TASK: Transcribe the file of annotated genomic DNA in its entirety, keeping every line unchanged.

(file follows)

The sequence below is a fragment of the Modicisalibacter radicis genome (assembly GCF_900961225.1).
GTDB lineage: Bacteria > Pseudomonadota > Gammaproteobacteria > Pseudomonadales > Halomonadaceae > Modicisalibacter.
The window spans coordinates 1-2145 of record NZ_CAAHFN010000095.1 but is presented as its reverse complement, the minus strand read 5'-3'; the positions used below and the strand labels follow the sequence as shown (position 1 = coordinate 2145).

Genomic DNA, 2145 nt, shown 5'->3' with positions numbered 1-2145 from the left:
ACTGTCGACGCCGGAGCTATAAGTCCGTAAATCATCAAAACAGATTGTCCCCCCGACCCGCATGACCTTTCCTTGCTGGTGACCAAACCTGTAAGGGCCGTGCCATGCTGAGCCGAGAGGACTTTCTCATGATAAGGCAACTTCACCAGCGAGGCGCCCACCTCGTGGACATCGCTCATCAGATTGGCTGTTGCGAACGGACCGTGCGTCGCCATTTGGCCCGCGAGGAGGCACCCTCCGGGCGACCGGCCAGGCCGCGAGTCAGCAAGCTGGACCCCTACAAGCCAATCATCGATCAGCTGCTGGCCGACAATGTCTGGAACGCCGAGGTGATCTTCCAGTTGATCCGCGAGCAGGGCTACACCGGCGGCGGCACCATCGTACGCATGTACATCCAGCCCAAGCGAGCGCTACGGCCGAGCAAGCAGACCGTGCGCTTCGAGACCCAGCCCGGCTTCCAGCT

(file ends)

The sequence below is a fragment of the Modicisalibacter radicis genome (assembly GCF_900961225.1).
GTDB lineage: Bacteria > Pseudomonadota > Gammaproteobacteria > Pseudomonadales > Halomonadaceae > Modicisalibacter.
The window spans coordinates 1-2145 of record NZ_CAAHFN010000095.1 but is presented as its reverse complement, the minus strand read 5'-3'; the positions used below and the strand labels follow the sequence as shown (position 1 = coordinate 2145).

Genomic DNA, 2145 nt, shown 5'->3' with positions numbered 1-2145 from the left:
ACTGTCGACGCCGGAGCTATAAGTCCGTAAATCATCAAAACAGATTGTCCCCCCGACCCGCATGACCTTTCCTTGCTGGTGACCAAACCTGTAAGGGCCGTGCCATGCTGAGCCGAGAGGACTTTCTCATGATAAGGCAACTTCACCAGCGAGGCGCCCACCTCGTGGACATCGCTCATCAGATTGGCTGTTGCGAACGGACCGTGCGTCGCCATTTGGCCCGCGAGGAGGCACCCTCCGGGCGACCGGCCAGGCCGCGAGTCAGCAAGCTGGACCCCTACAAGCCAATCATCGATCAGCTGCTGGCCGACAATGTCTGGAACGCCGAGGTGATCTTCCAGTTGATCCGCGAGCAGGGCTACACCGGCGGCGGCACCATCGTACGCATGTACATCCAGCCCAAGCGAGCGCTACGGCCGAGCAAGCAGACCGTGCGCTTCGAGACCCAGCCCGGCTTCCAGCT